Andy’s anxieties about school resulted in part from his learning difficulties. He had problems reading and writing, and the style of his misspellings and his later alienation from words suggest that he was dyslexic. He was verbal as a very young child, and Julia remembered him as a “wild baby” who began talking early and chattered away more than her other children. But his verbal imagination did not transfer to writing and reading. Social fears also contributed to Andy’s school-phobia. He had problems with his skin: at eight he lost pigment, the other children called him “Spot,” and his red, bulbous nose prompted his brothers to call him “Andy the Red-Nosed Warhola.” Yet, Andy wanted to command attention, even at a young age. “I’ve always had a conflict because I’m shy and yet I like to take up a lot of personal space,” he said years later. “Mom used to say, ‘Don’t be pushy, but let everybody know you’re around.’ ” Andy had friends, most of them girls. He recalled not being close to anyone, “although I guess I wanted to be, because when I would see the kids telling one another their problems, I felt left out.” Andy’s outsider credentials had many dimensions: he was poor, dyslexic, eastern European, a mama’s boy with a big nose and pale splotchy skin, sick, and spastic.
Andy’s father, Andrei, was barely a presence at home, since he often worked twelve hours a day, six days a week. Andrei was eventually confined to bed as a result of peritonitis, and shortly before his death he left firm instructions. He had managed to save fifteen thousand dollars in postal savings bonds to pay for Andy’s first two years in college. When Andy was thirteen Andrei died in the night. The next morning Andy said that someone had awakened him by tickling his nose, and then he saw a body go out the door. That was his last sighting of his father, for Andy steadfastly refused to see his father laid out. He hid under his bed.
Andy was not an outstanding student—he graduated, ranked 51 in a class of 278, from Schenley High School—and was accepted by both the University of Pittsburgh and the Carnegie Institute of Technology. He chose the second, for Carnegie Tech offered a highly developed program in painting and design. Julia moved from the front bedroom so that Andy could have a proper studio, and she cashed in Andrei’s postal savings bonds to pay the first-year tuition.
A few days after he celebrated his seventeenth birthday, Andy enrolled at Carnegie Tech, where he was regarded as the baby of the class. He had trouble with a freshman course called “Thought and Expression,” which required verbal skills. After his first year Andy was placed on probation and made up work in summer school. He stayed up at night to work in his room with the lights on because he was afraid of the dark. During the daytime he sold fruits and vegetables from the tailgate of his brother’s flatbed truck. In the process he came upon models for speed sketching. Taking about ten seconds for each subject, he would never move the pen from the paper. When he submitted his sketchbook, Andy was not only reinstated at Carnegie Tech but was awarded the forty-dollar Leisser Prize for best summer work by a sophomore. Over the next few years the faculty would repeatedly debate whether to drop Andy, but his supporters were ardent, and he polarized the faculty more than any other student in his class. Some of them appreciated the originality of his jagged line, and some wanted to protect his open naïve spirit. “He was like an angel in the sky at the beginning of his college times,” said his closest Carnegie friend, the artist Philip Pearlstein. “But only for then. That’s what college gets rid of.”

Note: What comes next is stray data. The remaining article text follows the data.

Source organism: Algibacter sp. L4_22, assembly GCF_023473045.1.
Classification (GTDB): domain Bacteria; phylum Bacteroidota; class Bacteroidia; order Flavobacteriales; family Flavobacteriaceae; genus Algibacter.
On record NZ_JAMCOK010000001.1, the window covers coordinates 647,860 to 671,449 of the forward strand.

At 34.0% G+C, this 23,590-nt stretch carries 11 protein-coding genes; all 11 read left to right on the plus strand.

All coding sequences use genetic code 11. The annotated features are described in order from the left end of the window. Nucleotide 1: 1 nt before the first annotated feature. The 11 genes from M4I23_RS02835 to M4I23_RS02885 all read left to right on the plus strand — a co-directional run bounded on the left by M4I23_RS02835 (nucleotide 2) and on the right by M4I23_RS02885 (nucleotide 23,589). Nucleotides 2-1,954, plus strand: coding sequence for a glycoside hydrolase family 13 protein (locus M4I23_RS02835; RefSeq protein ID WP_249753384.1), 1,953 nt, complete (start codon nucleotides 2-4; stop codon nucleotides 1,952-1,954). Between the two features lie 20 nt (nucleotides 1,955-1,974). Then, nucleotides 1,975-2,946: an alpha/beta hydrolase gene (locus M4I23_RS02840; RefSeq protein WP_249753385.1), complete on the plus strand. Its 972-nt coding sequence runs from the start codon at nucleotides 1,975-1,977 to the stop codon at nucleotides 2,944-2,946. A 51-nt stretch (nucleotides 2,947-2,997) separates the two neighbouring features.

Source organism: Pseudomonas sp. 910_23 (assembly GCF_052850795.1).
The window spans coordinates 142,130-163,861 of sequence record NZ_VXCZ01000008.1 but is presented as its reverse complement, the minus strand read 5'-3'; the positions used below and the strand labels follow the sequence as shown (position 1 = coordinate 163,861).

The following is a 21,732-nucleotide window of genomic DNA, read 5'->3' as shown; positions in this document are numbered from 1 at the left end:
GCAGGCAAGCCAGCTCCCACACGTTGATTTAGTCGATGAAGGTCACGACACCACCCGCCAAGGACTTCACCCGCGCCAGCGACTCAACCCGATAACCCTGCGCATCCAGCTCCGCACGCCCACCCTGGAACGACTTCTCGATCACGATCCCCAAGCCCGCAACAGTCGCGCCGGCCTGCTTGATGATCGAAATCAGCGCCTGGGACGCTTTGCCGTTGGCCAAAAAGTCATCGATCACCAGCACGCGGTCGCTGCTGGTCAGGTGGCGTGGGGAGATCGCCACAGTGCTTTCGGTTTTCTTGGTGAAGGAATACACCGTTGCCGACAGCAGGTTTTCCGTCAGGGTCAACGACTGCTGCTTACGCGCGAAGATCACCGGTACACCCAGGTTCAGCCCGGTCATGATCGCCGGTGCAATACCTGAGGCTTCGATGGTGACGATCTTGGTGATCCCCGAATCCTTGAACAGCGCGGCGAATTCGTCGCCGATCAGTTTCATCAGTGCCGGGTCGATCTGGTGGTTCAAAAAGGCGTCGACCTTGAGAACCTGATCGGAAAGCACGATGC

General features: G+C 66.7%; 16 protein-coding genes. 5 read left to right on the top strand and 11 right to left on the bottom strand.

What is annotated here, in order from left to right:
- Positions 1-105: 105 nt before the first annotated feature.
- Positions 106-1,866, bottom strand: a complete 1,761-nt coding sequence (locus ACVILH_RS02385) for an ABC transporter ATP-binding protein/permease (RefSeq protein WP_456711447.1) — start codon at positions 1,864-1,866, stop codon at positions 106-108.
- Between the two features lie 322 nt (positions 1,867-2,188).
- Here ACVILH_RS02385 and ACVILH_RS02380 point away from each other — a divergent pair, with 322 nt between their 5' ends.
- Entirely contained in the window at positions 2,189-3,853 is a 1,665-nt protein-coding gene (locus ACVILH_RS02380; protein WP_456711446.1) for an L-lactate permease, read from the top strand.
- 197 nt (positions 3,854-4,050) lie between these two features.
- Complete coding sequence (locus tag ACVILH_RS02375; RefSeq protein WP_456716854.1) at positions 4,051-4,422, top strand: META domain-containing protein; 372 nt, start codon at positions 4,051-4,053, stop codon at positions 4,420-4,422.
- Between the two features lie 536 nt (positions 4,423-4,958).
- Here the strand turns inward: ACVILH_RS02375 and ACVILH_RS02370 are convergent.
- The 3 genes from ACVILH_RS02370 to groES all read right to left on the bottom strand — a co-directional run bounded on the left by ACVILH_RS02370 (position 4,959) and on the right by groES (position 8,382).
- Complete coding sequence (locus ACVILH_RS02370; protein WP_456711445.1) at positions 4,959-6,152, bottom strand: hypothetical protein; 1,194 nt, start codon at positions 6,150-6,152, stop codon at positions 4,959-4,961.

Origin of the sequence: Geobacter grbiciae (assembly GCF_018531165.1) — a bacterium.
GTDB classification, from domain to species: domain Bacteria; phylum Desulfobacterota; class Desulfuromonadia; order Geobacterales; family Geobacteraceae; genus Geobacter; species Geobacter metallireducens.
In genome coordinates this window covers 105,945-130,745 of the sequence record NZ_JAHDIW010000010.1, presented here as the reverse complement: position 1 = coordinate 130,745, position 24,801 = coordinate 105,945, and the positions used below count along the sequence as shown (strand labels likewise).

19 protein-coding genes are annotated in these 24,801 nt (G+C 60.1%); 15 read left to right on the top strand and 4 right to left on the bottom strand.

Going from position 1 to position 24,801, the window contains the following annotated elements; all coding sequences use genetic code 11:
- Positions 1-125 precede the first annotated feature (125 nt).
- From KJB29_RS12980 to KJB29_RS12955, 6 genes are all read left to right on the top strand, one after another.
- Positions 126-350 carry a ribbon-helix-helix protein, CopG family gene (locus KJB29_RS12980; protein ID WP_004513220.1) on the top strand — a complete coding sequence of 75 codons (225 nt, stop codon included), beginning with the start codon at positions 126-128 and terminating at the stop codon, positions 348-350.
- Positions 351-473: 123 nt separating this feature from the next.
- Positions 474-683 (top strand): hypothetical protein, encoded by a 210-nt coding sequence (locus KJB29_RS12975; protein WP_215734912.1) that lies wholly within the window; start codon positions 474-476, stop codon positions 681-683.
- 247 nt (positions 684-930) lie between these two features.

In addition to his art, Andy joined a film club called Outlines, where he heard lectures by underground filmmaker Maya Deren and composer John Cage. He became the art director for The Cano, an undergraduate literary magazine, and was the only male member of the Dance Club. He also began to experiment with his persona. He bought himself a cream corduroy suit that friends called the dream suit and painted his fingernails different colors. He sometimes called himself Andre.
Excerpted from Factory Made by Steven Watson. Copyright © 2003 by Steven Watson. Excerpted by permission of Pantheon, a division of Random House LLC. All rights reserved. No part of this excerpt may be reproduced or reprinted without permission in writing from the publisher.